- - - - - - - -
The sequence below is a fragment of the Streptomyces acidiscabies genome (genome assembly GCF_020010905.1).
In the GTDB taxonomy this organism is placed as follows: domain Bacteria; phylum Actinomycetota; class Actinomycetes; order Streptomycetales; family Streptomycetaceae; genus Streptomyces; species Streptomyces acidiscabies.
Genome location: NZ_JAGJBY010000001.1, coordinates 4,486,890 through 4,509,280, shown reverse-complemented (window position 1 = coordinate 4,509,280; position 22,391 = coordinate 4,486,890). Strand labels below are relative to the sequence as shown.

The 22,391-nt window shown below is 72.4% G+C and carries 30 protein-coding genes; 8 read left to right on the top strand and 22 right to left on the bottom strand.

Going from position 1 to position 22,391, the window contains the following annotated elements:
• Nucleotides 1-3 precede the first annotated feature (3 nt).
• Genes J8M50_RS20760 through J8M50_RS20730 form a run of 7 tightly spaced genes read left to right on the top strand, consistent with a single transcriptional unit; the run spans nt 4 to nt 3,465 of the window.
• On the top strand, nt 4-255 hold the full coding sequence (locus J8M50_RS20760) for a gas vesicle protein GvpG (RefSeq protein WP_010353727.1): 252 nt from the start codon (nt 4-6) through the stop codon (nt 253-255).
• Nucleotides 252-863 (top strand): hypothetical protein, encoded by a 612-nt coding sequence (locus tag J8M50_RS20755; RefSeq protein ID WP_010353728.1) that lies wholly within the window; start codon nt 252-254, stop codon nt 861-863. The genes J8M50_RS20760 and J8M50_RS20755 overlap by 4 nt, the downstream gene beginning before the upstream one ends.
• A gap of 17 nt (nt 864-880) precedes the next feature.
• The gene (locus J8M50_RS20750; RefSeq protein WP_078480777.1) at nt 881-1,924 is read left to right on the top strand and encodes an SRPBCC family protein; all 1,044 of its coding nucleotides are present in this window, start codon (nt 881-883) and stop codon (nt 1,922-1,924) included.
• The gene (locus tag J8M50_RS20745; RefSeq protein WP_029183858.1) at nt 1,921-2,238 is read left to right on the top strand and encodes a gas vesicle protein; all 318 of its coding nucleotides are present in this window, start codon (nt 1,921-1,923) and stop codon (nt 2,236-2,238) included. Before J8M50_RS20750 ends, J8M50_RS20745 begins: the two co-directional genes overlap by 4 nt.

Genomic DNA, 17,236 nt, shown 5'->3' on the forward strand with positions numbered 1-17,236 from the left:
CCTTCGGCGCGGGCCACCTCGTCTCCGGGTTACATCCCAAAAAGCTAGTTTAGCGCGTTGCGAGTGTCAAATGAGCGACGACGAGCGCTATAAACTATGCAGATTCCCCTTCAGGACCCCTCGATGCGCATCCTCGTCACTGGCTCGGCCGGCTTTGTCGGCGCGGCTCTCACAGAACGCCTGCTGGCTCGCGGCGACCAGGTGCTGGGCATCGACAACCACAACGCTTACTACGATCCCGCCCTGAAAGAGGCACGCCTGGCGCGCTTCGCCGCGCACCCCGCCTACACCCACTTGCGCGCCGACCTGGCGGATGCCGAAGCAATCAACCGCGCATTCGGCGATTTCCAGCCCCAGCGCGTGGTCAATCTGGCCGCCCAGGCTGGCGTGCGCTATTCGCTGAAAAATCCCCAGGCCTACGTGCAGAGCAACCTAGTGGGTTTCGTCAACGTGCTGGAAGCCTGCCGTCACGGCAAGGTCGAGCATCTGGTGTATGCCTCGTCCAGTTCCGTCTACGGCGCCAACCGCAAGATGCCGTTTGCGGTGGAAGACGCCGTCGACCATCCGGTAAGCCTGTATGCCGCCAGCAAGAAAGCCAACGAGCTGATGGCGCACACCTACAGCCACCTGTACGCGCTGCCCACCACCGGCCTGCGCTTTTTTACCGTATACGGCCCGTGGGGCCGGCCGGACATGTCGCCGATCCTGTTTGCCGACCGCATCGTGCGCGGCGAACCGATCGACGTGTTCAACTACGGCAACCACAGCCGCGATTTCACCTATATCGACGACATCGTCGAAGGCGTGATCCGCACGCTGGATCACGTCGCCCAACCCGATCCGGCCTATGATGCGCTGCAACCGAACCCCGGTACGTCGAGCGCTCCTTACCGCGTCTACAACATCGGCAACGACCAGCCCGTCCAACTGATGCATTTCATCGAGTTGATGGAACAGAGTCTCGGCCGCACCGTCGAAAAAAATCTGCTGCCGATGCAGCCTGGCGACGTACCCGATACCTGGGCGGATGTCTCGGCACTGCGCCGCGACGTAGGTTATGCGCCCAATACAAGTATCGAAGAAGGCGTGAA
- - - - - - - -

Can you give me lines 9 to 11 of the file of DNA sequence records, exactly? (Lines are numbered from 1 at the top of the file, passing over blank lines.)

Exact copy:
• Nucleotides 252-863 (top strand): hypothetical protein, encoded by a 612-nt coding sequence (locus tag J8M50_RS20755; RefSeq protein ID WP_010353728.1) that lies wholly within the window; start codon nt 252-254, stop codon nt 861-863. The genes J8M50_RS20760 and J8M50_RS20755 overlap by 4 nt, the downstream gene beginning before the upstream one ends.
• A gap of 17 nt (nt 864-880) precedes the next feature.
• The gene (locus J8M50_RS20750; RefSeq protein WP_078480777.1) at nt 881-1,924 is read left to right on the top strand and encodes an SRPBCC family protein; all 1,044 of its coding nucleotides are present in this window, start codon (nt 881-883) and stop codon (nt 1,922-1,924) included.